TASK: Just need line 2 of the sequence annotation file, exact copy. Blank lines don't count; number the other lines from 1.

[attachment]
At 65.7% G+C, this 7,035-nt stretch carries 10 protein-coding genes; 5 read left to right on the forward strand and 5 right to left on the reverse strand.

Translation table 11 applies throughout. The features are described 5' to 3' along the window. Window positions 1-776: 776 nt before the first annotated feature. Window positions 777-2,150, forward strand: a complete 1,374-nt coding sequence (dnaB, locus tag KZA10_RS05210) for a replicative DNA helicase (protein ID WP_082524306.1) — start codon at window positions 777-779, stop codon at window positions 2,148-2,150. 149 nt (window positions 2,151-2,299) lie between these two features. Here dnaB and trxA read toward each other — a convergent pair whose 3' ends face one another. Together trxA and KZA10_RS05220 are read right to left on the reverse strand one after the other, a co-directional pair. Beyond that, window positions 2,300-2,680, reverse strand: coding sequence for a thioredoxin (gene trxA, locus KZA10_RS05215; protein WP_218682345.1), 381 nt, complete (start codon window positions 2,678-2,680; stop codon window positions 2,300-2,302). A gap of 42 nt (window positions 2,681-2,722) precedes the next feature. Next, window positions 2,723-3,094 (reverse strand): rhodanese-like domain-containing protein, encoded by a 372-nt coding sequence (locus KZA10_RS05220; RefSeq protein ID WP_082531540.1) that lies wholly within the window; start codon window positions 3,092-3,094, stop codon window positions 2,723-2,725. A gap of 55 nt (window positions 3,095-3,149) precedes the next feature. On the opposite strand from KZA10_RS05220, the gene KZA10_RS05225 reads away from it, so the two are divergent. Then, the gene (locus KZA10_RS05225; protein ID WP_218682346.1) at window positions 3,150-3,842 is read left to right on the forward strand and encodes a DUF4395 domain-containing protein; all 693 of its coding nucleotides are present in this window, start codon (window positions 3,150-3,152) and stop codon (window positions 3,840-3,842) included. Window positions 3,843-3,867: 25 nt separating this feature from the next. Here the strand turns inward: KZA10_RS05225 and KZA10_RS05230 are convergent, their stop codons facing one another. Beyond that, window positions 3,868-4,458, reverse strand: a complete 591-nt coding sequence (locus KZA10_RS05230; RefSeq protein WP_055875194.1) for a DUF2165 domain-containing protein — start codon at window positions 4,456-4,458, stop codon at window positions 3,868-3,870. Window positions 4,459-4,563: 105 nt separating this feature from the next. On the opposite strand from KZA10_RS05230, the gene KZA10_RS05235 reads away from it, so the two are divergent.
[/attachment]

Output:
Translation table 11 applies throughout. The features are described 5' to 3' along the window. Window positions 1-776: 776 nt before the first annotated feature. Window positions 777-2,150, forward strand: a complete 1,374-nt coding sequence (dnaB, locus tag KZA10_RS05210) for a replicative DNA helicase (protein ID WP_082524306.1) — start codon at window positions 777-779, stop codon at window positions 2,148-2,150. 149 nt (window positions 2,151-2,299) lie between these two features. Here dnaB and trxA read toward each other — a convergent pair whose 3' ends face one another. Together trxA and KZA10_RS05220 are read right to left on the reverse strand one after the other, a co-directional pair. Beyond that, window positions 2,300-2,680, reverse strand: coding sequence for a thioredoxin (gene trxA, locus KZA10_RS05215; protein WP_218682345.1), 381 nt, complete (start codon window positions 2,678-2,680; stop codon window positions 2,300-2,302). A gap of 42 nt (window positions 2,681-2,722) precedes the next feature. Next, window positions 2,723-3,094 (reverse strand): rhodanese-like domain-containing protein, encoded by a 372-nt coding sequence (locus KZA10_RS05220; RefSeq protein ID WP_082531540.1) that lies wholly within the window; start codon window positions 3,092-3,094, stop codon window positions 2,723-2,725. A gap of 55 nt (window positions 3,095-3,149) precedes the next feature. On the opposite strand from KZA10_RS05220, the gene KZA10_RS05225 reads away from it, so the two are divergent. Then, the gene (locus KZA10_RS05225; protein ID WP_218682346.1) at window positions 3,150-3,842 is read left to right on the forward strand and encodes a DUF4395 domain-containing protein; all 693 of its coding nucleotides are present in this window, start codon (window positions 3,150-3,152) and stop codon (window positions 3,840-3,842) included. Window positions 3,843-3,867: 25 nt separating this feature from the next. Here the strand turns inward: KZA10_RS05225 and KZA10_RS05230 are convergent, their stop codons facing one another. Beyond that, window positions 3,868-4,458, reverse strand: a complete 591-nt coding sequence (locus KZA10_RS05230; RefSeq protein WP_055875194.1) for a DUF2165 domain-containing protein — start codon at window positions 4,456-4,458, stop codon at window positions 3,868-3,870. Window positions 4,459-4,563: 105 nt separating this feature from the next. On the opposite strand from KZA10_RS05230, the gene KZA10_RS05235 reads away from it, so the two are divergent.